There are already signs of growing interest among key Asian states in a wider role for NATO in Asia, as Shetler-Jones notes. In 2013, then-Secretary General Rasmussen signed a joint political declaration with Japan and later an Individual Partnership and Cooperation Programme. Australia has already devoted considerable resources to NATO missions, especially for the mission in Afghanistan. South Korea participates in NATO’s summits, and in 2012, signed an Individual Partnership and Cooperation Programme with NATO, with a particular focus on maritime security, cyber security, and nuclear issues. These are just a few examples of burgeoning ties between NATO and Asian partners.
The bottom line is that NATO must find ways to reinvent itself even as it reassures allies against traditional threats such as a resurgent and revisionist Russia. NATO rediscovered its mojo, so to speak, in the wake of Russia’s aggression in Ukraine and ongoing reckless submarine and aerial forays near NATO territory. But the greatest political risk facing NATO in the long term is that it will lose popular support for its existence, a worrisome sentiment that reared its head during the 2016 U.S. presidential election and continues today in several European states. However, an alliance that tackles new problems and finds new ways to leverage its members’ considerable resources and experience is more likely to engender broad-based political support than one that is content to do what it has always done.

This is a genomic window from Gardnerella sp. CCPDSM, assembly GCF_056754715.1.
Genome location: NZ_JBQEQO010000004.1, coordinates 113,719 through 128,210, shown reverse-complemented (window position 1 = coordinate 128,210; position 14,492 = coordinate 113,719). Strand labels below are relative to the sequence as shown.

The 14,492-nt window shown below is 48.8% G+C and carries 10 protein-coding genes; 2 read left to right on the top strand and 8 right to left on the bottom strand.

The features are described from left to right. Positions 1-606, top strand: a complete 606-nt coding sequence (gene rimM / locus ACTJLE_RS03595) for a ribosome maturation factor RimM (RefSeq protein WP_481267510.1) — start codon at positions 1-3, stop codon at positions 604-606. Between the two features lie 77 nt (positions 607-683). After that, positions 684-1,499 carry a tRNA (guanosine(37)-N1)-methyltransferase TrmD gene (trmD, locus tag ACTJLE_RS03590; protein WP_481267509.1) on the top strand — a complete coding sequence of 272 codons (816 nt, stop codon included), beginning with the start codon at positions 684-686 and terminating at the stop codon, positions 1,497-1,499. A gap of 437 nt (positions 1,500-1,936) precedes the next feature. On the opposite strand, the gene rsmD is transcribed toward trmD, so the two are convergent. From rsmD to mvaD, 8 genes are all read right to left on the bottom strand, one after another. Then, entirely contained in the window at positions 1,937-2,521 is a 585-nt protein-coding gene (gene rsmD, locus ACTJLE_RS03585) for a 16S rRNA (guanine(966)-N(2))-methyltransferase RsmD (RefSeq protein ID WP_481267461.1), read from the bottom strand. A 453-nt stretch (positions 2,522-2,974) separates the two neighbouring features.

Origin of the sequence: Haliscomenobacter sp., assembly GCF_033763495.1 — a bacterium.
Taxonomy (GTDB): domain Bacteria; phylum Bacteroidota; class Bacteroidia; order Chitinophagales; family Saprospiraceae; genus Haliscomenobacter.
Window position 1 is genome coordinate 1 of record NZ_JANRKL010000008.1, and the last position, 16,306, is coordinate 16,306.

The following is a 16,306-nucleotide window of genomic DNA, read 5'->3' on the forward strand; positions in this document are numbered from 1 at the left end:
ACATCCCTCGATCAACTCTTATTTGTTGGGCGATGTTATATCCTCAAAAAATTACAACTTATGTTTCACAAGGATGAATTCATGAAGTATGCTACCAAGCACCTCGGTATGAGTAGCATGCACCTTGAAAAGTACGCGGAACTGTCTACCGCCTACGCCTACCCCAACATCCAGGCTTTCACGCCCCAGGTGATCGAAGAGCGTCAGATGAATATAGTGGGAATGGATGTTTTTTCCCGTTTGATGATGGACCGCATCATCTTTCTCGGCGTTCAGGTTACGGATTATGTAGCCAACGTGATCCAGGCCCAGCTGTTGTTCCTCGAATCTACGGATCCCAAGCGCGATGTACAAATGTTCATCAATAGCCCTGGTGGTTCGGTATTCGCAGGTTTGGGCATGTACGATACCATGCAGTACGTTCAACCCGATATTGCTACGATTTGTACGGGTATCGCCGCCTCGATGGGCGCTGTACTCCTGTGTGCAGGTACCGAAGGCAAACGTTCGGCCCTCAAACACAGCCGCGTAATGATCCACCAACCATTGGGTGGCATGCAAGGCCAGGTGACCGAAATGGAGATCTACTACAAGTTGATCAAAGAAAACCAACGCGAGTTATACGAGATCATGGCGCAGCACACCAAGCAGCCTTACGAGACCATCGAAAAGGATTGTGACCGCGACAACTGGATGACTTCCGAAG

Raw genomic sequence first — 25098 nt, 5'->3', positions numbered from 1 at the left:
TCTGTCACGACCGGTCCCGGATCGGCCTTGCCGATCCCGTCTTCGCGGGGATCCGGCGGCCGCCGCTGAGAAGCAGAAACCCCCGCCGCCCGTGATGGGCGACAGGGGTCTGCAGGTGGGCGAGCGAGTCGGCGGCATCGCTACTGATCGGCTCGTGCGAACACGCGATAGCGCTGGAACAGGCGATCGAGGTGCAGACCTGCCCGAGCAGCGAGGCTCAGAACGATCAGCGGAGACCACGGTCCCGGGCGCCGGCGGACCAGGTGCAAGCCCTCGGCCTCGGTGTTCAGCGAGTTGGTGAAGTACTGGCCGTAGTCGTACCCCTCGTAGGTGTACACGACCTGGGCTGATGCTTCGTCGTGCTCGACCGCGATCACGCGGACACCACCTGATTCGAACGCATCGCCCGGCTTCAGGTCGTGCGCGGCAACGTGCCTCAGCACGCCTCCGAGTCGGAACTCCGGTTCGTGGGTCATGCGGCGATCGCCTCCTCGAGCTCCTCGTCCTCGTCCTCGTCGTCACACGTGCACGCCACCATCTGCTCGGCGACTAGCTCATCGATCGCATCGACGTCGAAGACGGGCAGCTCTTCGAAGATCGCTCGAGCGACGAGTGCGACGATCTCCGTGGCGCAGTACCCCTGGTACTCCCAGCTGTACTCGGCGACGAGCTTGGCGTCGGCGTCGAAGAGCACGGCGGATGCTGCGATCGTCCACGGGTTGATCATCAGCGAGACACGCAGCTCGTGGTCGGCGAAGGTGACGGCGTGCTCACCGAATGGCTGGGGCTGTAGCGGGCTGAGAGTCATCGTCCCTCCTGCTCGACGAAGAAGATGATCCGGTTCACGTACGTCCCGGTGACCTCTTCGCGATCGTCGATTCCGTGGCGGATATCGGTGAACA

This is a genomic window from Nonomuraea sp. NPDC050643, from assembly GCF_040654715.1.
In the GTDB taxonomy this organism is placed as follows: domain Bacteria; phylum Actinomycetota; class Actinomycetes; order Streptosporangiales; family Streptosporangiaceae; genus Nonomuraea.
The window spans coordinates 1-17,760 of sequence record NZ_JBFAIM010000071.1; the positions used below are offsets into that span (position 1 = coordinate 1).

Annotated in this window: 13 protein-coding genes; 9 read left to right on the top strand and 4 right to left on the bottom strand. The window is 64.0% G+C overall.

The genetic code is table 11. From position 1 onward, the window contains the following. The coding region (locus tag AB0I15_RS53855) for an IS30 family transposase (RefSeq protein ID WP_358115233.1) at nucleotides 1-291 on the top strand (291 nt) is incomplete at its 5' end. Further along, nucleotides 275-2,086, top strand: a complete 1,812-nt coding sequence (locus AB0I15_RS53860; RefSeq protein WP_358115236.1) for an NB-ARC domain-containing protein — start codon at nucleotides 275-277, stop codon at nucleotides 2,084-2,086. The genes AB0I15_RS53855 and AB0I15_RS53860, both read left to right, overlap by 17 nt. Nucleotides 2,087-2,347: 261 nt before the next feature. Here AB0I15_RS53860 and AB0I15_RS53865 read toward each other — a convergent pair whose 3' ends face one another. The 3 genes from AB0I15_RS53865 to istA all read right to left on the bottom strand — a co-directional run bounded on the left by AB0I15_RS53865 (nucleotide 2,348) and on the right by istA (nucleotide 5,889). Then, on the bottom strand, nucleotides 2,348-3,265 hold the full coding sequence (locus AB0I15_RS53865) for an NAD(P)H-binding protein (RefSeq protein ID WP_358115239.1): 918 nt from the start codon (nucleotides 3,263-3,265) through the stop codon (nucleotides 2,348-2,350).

When the Obama administration announced it would rebalance U.S. foreign policy toward Asia, many European states expressed alarm, fearing that Washington would diminish the importance it placed on their security. Although the Trump administration claims that it has abandoned the terminology of rebalancing to Asia, the inevitable logic of China’s rise dictates that the United States, a Pacific power, will devote more and more of its resources and strategic attention to the Asia-Pacific even after Trump leaves office. What better way for Europe to keep Washington’s long-term strategic attention than by proactively joining the United States in becoming a key stakeholder in Asia through an existing security structure that is in need of updating?
Adam Twardowski is a Washington-based national security analyst currently pursuing his MA in Security Studies at Georgetown University. He previously worked at the Center for a New American University where he co-authored a report on US-Russia relations. He tweets @TwardowskiAK. Picture Credit: CC by NATO.